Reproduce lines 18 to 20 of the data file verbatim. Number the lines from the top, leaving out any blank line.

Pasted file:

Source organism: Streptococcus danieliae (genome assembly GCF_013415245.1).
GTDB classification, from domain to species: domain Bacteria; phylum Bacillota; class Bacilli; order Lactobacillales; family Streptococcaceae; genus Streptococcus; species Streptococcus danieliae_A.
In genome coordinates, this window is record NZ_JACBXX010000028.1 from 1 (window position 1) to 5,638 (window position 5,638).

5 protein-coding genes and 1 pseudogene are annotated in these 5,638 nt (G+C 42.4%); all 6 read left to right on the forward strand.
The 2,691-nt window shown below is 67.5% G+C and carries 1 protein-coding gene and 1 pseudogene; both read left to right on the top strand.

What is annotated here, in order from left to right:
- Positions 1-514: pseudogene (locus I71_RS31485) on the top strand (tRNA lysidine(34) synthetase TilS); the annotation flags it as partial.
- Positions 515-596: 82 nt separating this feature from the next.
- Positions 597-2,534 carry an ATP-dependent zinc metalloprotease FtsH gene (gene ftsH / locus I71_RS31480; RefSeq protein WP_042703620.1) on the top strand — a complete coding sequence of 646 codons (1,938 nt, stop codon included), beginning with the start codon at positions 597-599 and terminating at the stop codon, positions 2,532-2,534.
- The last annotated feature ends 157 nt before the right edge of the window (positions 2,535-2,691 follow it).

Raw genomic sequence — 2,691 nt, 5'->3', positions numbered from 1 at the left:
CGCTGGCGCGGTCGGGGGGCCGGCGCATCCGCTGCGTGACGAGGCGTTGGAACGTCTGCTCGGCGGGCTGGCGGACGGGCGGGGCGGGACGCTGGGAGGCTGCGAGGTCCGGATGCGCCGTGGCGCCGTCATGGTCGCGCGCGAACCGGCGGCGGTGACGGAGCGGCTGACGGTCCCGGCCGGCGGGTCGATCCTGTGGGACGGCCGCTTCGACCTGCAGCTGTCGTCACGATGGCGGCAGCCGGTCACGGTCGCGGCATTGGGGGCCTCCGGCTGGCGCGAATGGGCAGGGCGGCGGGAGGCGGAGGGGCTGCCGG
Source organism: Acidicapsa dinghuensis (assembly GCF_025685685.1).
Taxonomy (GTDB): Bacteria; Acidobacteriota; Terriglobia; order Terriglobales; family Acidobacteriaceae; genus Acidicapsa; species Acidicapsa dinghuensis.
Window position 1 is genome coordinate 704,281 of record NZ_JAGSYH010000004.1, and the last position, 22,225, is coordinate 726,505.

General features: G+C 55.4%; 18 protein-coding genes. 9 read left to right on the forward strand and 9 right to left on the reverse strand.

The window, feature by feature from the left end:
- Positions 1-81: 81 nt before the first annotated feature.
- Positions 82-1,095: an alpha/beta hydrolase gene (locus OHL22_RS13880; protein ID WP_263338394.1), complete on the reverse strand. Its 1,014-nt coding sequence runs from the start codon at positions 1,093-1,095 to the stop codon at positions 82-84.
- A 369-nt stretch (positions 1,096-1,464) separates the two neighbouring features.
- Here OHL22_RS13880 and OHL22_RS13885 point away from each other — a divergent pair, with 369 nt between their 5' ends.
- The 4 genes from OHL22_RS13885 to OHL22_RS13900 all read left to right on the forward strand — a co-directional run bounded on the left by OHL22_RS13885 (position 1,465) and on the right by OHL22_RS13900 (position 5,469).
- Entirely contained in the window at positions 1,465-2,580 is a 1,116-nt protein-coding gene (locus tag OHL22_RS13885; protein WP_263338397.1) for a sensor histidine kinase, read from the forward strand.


- Positions 1-81: 81 nt before the first annotated feature.
- Positions 82-1,095: an alpha/beta hydrolase gene (locus OHL22_RS13880; protein ID WP_263338394.1), complete on the reverse strand. Its 1,014-nt coding sequence runs from the start codon at positions 1,093-1,095 to the stop codon at positions 82-84.
- A 369-nt stretch (positions 1,096-1,464) separates the two neighbouring features.